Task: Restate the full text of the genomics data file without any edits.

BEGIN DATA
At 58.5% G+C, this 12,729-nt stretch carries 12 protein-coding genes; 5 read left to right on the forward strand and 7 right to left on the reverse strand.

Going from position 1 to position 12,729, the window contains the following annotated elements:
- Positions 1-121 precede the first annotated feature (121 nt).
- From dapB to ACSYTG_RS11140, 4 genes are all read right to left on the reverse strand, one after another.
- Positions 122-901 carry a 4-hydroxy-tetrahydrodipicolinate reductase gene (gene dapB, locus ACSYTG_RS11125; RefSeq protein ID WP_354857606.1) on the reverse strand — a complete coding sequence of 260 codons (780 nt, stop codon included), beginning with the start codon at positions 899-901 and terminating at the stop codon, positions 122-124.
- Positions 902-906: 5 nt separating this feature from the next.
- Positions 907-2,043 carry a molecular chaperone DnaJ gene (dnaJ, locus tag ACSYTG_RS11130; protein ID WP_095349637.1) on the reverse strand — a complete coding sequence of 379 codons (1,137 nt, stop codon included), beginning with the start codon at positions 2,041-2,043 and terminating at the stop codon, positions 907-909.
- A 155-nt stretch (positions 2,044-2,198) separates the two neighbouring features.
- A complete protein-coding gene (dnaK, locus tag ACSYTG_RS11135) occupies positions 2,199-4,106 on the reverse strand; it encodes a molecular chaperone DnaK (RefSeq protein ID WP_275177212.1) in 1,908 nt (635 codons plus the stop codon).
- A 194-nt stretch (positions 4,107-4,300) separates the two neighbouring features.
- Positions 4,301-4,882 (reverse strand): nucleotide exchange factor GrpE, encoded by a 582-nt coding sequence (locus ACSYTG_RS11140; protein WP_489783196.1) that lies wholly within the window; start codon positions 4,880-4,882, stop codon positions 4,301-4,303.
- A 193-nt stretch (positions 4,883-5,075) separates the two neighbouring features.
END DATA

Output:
At 58.5% G+C, this 12,729-nt stretch carries 12 protein-coding genes; 5 read left to right on the forward strand and 7 right to left on the reverse strand.

Going from position 1 to position 12,729, the window contains the following annotated elements:
- Positions 1-121 precede the first annotated feature (121 nt).
- From dapB to ACSYTG_RS11140, 4 genes are all read right to left on the reverse strand, one after another.
- Positions 122-901 carry a 4-hydroxy-tetrahydrodipicolinate reductase gene (gene dapB, locus ACSYTG_RS11125; RefSeq protein ID WP_354857606.1) on the reverse strand — a complete coding sequence of 260 codons (780 nt, stop codon included), beginning with the start codon at positions 899-901 and terminating at the stop codon, positions 122-124.
- Positions 902-906: 5 nt separating this feature from the next.
- Positions 907-2,043 carry a molecular chaperone DnaJ gene (dnaJ, locus tag ACSYTG_RS11130; protein ID WP_095349637.1) on the reverse strand — a complete coding sequence of 379 codons (1,137 nt, stop codon included), beginning with the start codon at positions 2,041-2,043 and terminating at the stop codon, positions 907-909.
- A 155-nt stretch (positions 2,044-2,198) separates the two neighbouring features.
- A complete protein-coding gene (dnaK, locus tag ACSYTG_RS11135) occupies positions 2,199-4,106 on the reverse strand; it encodes a molecular chaperone DnaK (RefSeq protein ID WP_275177212.1) in 1,908 nt (635 codons plus the stop codon).
- A 194-nt stretch (positions 4,107-4,300) separates the two neighbouring features.
- Positions 4,301-4,882 (reverse strand): nucleotide exchange factor GrpE, encoded by a 582-nt coding sequence (locus ACSYTG_RS11140; protein WP_489783196.1) that lies wholly within the window; start codon positions 4,880-4,882, stop codon positions 4,301-4,303.
- A 193-nt stretch (positions 4,883-5,075) separates the two neighbouring features.